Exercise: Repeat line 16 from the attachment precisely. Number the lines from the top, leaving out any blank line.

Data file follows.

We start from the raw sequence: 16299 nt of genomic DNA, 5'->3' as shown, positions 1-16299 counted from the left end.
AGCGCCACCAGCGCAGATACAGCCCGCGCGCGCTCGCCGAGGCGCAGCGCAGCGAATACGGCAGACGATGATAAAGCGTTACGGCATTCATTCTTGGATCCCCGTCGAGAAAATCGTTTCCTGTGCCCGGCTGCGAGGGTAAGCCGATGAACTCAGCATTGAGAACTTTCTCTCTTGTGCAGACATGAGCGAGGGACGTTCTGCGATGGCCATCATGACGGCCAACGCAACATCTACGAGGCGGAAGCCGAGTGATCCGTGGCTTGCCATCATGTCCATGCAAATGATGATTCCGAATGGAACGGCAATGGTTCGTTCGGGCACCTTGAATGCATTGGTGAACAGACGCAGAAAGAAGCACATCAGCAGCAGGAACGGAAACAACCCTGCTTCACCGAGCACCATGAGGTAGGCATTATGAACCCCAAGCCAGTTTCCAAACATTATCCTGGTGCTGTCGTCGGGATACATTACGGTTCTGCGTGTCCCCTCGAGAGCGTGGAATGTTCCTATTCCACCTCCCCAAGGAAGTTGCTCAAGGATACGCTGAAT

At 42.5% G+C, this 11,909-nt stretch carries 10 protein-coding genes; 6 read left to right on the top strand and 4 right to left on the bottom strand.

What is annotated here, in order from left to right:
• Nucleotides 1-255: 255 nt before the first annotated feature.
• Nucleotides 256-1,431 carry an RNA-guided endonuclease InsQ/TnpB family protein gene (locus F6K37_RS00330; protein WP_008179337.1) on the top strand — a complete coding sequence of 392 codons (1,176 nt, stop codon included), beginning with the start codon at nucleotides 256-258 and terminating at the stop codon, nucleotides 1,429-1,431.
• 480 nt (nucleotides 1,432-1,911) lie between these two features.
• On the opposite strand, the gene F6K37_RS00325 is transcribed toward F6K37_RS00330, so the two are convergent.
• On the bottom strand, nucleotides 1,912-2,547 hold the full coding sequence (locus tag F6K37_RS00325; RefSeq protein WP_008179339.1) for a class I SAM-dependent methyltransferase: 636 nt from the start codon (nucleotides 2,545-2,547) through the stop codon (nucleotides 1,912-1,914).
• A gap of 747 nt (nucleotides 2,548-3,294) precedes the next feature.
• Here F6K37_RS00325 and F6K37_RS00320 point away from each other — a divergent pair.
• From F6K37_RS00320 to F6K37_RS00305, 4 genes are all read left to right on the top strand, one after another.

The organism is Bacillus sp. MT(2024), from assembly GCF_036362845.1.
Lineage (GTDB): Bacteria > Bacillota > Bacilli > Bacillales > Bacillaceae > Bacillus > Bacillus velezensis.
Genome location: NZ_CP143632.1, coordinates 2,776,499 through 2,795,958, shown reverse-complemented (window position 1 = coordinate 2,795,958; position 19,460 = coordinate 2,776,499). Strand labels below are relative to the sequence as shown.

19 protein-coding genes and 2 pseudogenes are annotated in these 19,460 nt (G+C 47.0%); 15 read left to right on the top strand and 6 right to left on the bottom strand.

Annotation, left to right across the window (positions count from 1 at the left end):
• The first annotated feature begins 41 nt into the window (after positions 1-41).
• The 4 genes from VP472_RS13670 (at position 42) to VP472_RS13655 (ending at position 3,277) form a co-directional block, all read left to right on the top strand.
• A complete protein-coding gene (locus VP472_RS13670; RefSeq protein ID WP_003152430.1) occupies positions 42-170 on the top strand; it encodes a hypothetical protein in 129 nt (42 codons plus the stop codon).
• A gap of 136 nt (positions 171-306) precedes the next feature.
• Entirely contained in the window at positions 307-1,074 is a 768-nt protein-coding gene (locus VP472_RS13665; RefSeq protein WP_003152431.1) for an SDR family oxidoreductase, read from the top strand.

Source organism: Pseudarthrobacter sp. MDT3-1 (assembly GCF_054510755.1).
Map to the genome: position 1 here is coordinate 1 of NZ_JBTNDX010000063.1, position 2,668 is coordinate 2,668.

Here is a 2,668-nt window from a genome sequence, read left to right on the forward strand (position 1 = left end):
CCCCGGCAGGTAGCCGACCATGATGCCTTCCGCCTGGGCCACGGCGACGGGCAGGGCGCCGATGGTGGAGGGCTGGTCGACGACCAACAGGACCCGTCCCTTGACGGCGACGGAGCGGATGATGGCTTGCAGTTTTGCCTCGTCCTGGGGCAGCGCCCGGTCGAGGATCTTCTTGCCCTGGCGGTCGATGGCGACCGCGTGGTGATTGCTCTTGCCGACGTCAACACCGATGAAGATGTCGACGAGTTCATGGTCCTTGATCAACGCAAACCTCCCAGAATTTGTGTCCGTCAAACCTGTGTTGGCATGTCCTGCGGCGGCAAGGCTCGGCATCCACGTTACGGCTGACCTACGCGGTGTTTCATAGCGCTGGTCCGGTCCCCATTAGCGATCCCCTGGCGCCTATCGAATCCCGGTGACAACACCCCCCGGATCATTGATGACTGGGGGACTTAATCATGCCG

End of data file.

19 protein-coding genes and 2 pseudogenes are annotated in these 19,460 nt (G+C 47.0%); 15 read left to right on the top strand and 6 right to left on the bottom strand.